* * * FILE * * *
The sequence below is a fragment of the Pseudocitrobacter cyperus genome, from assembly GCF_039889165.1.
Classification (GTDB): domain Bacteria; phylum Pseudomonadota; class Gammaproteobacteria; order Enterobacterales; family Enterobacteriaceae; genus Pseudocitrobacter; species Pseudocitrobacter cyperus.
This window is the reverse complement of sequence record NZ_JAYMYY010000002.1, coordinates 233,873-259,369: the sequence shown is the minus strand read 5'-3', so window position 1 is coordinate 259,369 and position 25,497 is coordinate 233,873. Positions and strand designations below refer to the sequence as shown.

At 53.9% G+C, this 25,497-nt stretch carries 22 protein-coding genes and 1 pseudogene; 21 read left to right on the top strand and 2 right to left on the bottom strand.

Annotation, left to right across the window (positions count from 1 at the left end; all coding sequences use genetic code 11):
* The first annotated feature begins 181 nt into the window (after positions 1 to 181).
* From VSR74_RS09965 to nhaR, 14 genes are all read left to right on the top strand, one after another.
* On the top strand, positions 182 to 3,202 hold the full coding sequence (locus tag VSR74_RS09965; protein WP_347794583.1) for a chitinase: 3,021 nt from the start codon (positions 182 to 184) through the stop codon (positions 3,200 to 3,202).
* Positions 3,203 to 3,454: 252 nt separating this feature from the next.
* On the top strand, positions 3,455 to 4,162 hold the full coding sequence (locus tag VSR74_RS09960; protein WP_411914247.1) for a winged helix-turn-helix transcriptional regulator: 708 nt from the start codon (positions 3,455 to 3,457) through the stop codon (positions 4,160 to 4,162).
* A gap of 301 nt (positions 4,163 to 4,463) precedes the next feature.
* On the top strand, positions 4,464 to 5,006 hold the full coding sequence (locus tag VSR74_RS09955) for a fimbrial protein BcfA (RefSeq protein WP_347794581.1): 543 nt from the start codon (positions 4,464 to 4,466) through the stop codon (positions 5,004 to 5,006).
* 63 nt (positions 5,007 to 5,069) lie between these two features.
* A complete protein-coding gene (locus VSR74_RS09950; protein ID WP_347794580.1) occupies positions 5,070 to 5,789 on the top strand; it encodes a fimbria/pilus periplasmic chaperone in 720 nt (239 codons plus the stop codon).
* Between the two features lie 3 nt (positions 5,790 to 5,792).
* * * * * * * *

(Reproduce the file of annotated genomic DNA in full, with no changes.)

The sequence below is a fragment of the Pseudocitrobacter cyperus genome, from assembly GCF_039889165.1.
Classification (GTDB): domain Bacteria; phylum Pseudomonadota; class Gammaproteobacteria; order Enterobacterales; family Enterobacteriaceae; genus Pseudocitrobacter; species Pseudocitrobacter cyperus.
This window is the reverse complement of sequence record NZ_JAYMYY010000002.1, coordinates 233,873-259,369: the sequence shown is the minus strand read 5'-3', so window position 1 is coordinate 259,369 and position 25,497 is coordinate 233,873. Positions and strand designations below refer to the sequence as shown.

At 53.9% G+C, this 25,497-nt stretch carries 22 protein-coding genes and 1 pseudogene; 21 read left to right on the top strand and 2 right to left on the bottom strand.

Annotation, left to right across the window (positions count from 1 at the left end; all coding sequences use genetic code 11):
* The first annotated feature begins 181 nt into the window (after positions 1 to 181).
* From VSR74_RS09965 to nhaR, 14 genes are all read left to right on the top strand, one after another.
* On the top strand, positions 182 to 3,202 hold the full coding sequence (locus tag VSR74_RS09965; protein WP_347794583.1) for a chitinase: 3,021 nt from the start codon (positions 182 to 184) through the stop codon (positions 3,200 to 3,202).
* Positions 3,203 to 3,454: 252 nt separating this feature from the next.
* On the top strand, positions 3,455 to 4,162 hold the full coding sequence (locus tag VSR74_RS09960; protein WP_411914247.1) for a winged helix-turn-helix transcriptional regulator: 708 nt from the start codon (positions 3,455 to 3,457) through the stop codon (positions 4,160 to 4,162).
* A gap of 301 nt (positions 4,163 to 4,463) precedes the next feature.
* On the top strand, positions 4,464 to 5,006 hold the full coding sequence (locus tag VSR74_RS09955) for a fimbrial protein BcfA (RefSeq protein WP_347794581.1): 543 nt from the start codon (positions 4,464 to 4,466) through the stop codon (positions 5,004 to 5,006).
* 63 nt (positions 5,007 to 5,069) lie between these two features.
* A complete protein-coding gene (locus VSR74_RS09950; protein ID WP_347794580.1) occupies positions 5,070 to 5,789 on the top strand; it encodes a fimbria/pilus periplasmic chaperone in 720 nt (239 codons plus the stop codon).
* Between the two features lie 3 nt (positions 5,790 to 5,792).